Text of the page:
Dear Doctor, I am HIV-positive. I have been on ARVs for four years and my health is good. My fiancé is HIV-negative and we have agreed to get married. We have never had sex and we hope to use condoms when we get married. However, we want to have at least one child.
Can I give my fi ancé some of my ARVs as a post-exposure measure on occasions when we want to make a baby?
Would they help? Please advise.
ADear Joan, HIV discordance refers to a situation where two people in a sexual relationship test differently for HIV; where one is positive while the other is negative.
Studies show that the risk of HIV transmission among discordant couples is 10 times higher than the transmission among the general population, so it is one of the key drivers of the HIV epidemic because many of the people in such relationships do not know.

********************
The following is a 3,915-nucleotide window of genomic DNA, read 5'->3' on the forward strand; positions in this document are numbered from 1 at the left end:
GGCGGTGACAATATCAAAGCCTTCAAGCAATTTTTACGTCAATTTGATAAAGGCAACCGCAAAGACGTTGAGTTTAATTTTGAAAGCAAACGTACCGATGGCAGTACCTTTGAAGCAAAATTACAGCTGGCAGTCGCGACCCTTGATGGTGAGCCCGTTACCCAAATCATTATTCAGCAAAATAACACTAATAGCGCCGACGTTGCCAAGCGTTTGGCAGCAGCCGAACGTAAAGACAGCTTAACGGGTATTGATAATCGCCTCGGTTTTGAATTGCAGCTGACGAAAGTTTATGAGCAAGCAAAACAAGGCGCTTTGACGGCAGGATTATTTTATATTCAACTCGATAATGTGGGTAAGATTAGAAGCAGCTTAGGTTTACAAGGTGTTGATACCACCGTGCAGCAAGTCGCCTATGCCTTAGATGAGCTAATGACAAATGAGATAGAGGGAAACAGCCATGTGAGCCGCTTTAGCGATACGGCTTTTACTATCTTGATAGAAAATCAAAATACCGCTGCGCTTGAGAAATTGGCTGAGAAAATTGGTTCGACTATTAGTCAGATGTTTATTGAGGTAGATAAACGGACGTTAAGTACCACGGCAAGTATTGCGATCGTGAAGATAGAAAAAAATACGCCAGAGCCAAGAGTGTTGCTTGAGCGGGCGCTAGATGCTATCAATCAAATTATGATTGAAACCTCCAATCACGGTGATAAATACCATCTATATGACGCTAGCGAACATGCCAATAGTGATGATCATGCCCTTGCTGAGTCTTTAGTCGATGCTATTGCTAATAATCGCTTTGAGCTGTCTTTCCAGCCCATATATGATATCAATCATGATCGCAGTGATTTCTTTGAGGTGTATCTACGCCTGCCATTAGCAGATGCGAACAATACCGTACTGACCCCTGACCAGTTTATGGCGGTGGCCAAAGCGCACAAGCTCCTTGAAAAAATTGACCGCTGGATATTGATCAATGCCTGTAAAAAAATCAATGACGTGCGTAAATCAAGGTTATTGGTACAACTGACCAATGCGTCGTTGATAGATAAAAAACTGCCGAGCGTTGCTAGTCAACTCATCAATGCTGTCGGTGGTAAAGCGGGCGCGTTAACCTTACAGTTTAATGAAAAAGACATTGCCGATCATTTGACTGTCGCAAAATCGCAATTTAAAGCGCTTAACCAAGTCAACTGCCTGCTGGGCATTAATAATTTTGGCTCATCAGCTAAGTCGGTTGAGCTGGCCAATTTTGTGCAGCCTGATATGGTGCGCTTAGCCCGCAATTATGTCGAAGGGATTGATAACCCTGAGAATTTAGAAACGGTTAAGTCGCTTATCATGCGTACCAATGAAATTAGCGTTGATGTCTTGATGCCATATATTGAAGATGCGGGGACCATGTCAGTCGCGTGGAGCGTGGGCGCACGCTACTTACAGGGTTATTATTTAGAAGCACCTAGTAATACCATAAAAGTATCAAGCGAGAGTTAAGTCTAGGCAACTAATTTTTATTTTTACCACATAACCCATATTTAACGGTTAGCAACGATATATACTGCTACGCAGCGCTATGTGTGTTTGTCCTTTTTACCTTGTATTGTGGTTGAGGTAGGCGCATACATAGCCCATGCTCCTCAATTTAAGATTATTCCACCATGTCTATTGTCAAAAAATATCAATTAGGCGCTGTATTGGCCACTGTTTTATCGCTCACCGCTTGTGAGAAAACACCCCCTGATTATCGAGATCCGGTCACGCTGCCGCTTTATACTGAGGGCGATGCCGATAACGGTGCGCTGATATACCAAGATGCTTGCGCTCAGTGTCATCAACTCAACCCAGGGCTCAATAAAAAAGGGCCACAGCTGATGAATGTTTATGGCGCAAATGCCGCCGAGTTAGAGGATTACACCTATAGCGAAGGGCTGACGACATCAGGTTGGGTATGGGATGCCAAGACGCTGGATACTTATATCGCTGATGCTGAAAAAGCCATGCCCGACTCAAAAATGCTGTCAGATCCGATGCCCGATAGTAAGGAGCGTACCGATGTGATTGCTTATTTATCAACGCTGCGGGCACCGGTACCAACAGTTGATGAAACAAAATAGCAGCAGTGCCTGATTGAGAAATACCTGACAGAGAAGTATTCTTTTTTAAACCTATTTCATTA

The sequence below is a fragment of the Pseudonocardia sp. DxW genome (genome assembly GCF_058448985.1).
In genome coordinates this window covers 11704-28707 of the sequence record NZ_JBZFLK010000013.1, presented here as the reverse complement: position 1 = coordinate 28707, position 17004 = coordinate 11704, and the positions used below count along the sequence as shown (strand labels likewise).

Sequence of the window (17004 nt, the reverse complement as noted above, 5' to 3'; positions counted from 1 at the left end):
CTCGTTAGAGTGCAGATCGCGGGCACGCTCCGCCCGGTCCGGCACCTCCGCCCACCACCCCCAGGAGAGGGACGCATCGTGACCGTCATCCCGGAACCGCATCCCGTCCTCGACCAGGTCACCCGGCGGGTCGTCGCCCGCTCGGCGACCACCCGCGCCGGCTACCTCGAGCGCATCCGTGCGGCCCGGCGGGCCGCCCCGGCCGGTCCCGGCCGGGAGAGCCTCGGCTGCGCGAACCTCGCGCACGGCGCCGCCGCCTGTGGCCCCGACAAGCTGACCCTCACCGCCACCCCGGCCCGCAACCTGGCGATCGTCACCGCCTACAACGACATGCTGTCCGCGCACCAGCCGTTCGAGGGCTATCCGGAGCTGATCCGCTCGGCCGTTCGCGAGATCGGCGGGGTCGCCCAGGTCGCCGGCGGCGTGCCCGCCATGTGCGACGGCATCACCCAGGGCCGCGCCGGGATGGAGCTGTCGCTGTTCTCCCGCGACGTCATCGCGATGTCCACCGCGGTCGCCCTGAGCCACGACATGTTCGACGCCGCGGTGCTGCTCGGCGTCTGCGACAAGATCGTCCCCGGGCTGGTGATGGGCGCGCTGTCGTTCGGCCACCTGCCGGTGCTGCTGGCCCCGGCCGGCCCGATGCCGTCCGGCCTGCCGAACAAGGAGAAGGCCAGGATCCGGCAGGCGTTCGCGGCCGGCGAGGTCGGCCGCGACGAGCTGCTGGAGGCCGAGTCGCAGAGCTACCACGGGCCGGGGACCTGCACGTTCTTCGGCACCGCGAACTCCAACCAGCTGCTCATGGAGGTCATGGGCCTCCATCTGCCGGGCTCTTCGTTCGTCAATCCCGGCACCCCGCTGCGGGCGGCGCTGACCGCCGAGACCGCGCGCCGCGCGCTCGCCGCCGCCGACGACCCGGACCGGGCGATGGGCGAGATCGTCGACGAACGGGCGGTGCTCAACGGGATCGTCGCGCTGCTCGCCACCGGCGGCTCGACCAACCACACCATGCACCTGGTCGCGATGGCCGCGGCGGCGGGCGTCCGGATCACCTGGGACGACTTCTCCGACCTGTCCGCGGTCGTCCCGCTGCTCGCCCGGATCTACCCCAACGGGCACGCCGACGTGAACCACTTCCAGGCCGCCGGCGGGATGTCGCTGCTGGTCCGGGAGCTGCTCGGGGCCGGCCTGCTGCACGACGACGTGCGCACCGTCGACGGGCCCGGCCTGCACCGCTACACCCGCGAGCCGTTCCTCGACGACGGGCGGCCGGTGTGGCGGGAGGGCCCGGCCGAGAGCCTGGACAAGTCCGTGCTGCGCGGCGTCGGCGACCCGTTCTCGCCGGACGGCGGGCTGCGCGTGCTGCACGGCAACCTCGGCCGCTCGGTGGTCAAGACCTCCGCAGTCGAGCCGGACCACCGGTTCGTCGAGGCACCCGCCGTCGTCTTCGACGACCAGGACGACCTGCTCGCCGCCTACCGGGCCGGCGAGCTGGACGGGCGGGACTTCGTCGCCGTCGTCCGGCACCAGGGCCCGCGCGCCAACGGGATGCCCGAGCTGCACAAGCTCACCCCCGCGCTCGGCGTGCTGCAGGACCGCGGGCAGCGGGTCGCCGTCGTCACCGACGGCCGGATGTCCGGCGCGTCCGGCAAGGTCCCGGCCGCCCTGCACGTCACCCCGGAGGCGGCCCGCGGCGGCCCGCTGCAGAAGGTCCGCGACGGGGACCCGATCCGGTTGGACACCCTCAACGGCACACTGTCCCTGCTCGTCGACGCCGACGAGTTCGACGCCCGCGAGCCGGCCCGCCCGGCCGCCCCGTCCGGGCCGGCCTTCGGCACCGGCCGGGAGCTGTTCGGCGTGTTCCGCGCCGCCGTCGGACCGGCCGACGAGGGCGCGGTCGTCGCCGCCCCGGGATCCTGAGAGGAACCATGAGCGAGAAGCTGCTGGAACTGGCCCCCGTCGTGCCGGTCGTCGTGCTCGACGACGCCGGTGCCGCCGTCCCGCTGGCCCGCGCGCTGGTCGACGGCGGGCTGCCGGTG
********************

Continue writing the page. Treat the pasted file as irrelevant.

The fact that you know it, however, empowers you to protect your negative partner ARVs are used in post-exposure prophylaxis (PEP)
in cases of rape or defi lement and for accidental exposure, which can happen to health workers or other carers looking after patients with HIV.
We do not encourage people living in discordant relationships like you are, to use them the way you have described. You should discuss your situation with your doctor because there is a drug people in discordant relationships can use instead of resorting to desperate measures like what you are suggesting.
Recent studies show that this practice gives up to 70% protection to those who take the drugs.
Nevertheless, this is an option you can discuss, as a couple, with your doctor. Your doctor can discuss other options that you can use to get pregnant without putting your husband at risk.
Lastly, you should make sure that you take your drugs with good adherence; meaning that you should not miss a dose and you must take your medication on time to ensure that your viral load is maximally suppressed.